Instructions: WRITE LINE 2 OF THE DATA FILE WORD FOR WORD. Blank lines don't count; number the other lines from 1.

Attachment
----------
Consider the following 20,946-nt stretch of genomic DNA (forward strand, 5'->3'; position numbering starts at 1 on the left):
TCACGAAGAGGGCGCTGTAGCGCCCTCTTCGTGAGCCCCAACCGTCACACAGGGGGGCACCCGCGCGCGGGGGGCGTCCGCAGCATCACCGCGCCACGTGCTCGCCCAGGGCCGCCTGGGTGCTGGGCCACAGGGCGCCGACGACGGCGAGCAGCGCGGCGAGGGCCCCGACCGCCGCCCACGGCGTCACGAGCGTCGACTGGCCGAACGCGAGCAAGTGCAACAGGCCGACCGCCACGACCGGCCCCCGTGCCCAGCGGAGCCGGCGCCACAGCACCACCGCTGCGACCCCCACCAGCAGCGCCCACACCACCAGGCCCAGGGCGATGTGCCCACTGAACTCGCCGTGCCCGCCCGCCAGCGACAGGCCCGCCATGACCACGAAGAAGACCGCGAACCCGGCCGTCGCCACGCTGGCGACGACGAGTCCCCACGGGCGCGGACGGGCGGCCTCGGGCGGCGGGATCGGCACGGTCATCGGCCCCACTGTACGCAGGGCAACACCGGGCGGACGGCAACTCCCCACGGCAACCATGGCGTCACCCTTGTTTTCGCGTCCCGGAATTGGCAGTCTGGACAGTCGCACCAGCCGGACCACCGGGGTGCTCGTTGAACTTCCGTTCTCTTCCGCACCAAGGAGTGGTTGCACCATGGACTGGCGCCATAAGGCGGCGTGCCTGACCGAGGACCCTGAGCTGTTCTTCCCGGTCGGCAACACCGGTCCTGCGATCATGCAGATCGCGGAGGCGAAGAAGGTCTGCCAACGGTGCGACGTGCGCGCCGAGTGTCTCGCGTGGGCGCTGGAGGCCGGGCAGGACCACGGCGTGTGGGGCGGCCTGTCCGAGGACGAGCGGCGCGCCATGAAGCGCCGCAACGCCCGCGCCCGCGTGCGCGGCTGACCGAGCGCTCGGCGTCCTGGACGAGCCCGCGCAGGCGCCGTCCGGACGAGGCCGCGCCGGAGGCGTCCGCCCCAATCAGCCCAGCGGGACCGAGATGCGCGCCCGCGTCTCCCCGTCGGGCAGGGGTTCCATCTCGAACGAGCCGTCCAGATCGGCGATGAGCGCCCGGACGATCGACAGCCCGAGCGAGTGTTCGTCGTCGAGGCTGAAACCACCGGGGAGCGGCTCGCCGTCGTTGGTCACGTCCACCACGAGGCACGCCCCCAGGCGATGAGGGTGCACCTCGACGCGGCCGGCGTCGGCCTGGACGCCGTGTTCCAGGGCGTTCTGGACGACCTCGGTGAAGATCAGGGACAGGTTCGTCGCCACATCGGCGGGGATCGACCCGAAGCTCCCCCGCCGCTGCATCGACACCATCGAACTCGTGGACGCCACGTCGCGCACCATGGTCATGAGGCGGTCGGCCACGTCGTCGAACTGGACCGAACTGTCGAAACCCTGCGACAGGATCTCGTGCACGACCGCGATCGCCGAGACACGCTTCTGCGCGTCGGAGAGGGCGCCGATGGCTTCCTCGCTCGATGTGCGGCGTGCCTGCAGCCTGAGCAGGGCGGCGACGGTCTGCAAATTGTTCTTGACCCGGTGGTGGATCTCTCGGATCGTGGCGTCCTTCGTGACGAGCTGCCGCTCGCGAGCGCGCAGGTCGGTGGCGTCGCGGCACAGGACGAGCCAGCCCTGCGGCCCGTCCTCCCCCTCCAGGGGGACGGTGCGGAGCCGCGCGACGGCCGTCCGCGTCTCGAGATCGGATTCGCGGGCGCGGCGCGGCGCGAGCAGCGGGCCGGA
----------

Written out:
TCACGAAGAGGGCGCTGTAGCGCCCTCTTCGTGAGCCCCAACCGTCACACAGGGGGGCACCCGCGCGCGGGGGGCGTCCGCAGCATCACCGCGCCACGTGCTCGCCCAGGGCCGCCTGGGTGCTGGGCCACAGGGCGCCGACGACGGCGAGCAGCGCGGCGAGGGCCCCGACCGCCGCCCACGGCGTCACGAGCGTCGACTGGCCGAACGCGAGCAAGTGCAACAGGCCGACCGCCACGACCGGCCCCCGTGCCCAGCGGAGCCGGCGCCACAGCACCACCGCTGCGACCCCCACCAGCAGCGCCCACACCACCAGGCCCAGGGCGATGTGCCCACTGAACTCGCCGTGCCCGCCCGCCAGCGACAGGCCCGCCATGACCACGAAGAAGACCGCGAACCCGGCCGTCGCCACGCTGGCGACGACGAGTCCCCACGGGCGCGGACGGGCGGCCTCGGGCGGCGGGATCGGCACGGTCATCGGCCCCACTGTACGCAGGGCAACACCGGGCGGACGGCAACTCCCCACGGCAACCATGGCGTCACCCTTGTTTTCGCGTCCCGGAATTGGCAGTCTGGACAGTCGCACCAGCCGGACCACCGGGGTGCTCGTTGAACTTCCGTTCTCTTCCGCACCAAGGAGTGGTTGCACCATGGACTGGCGCCATAAGGCGGCGTGCCTGACCGAGGACCCTGAGCTGTTCTTCCCGGTCGGCAACACCGGTCCTGCGATCATGCAGATCGCGGAGGCGAAGAAGGTCTGCCAACGGTGCGACGTGCGCGCCGAGTGTCTCGCGTGGGCGCTGGAGGCCGGGCAGGACCACGGCGTGTGGGGCGGCCTGTCCGAGGACGAGCGGCGCGCCATGAAGCGCCGCAACGCCCGCGCCCGCGTGCGCGGCTGACCGAGCGCTCGGCGTCCTGGACGAGCCCGCGCAGGCGCCGTCCGGACGAGGCCGCGCCGGAGGCGTCCGCCCCAATCAGCCCAGCGGGACCGAGATGCGCGCCCGCGTCTCCCCGTCGGGCAGGGGTTCCATCTCGAACGAGCCGTCCAGATCGGCGATGAGCGCCCGGACGATCGACAGCCCGAGCGAGTGTTCGTCGTCGAGGCTGAAACCACCGGGGAGCGGCTCGCCGTCGTTGGTCACGTCCACCACGAGGCACGCCCCCAGGCGATGAGGGTGCACCTCGACGCGGCCGGCGTCGGCCTGGACGCCGTGTTCCAGGGCGTTCTGGACGACCTCGGTGAAGATCAGGGACAGGTTCGTCGCCACATCGGCGGGGATCGACCCGAAGCTCCCCCGCCGCTGCATCGACACCATCGAACTCGTGGACGCCACGTCGCGCACCATGGTCATGAGGCGGTCGGCCACGTCGTCGAACTGGACCGAACTGTCGAAACCCTGCGACAGGATCTCGTGCACGACCGCGATCGCCGAGACACGCTTCTGCGCGTCGGAGAGGGCGCCGATGGCTTCCTCGCTCGATGTGCGGCGTGCCTGCAGCCTGAGCAGGGCGGCGACGGTCTGCAAATTGTTCTTGACCCGGTGGTGGATCTCTCGGATCGTGGCGTCCTTCGTGACGAGCTGCCGCTCGCGAGCGCGCAGGTCGGTGGCGTCGCGGCACAGGACGAGCCAGCCCTGCGGCCCGTCCTCCCCCTCCAGGGGGACGGTGCGGAGCCGCGCGACGGCCGTCCGCGTCTCGAGATCGGATTCGCGGGCGCGGCGCGGCGCGAGCAGCGGGCCGGA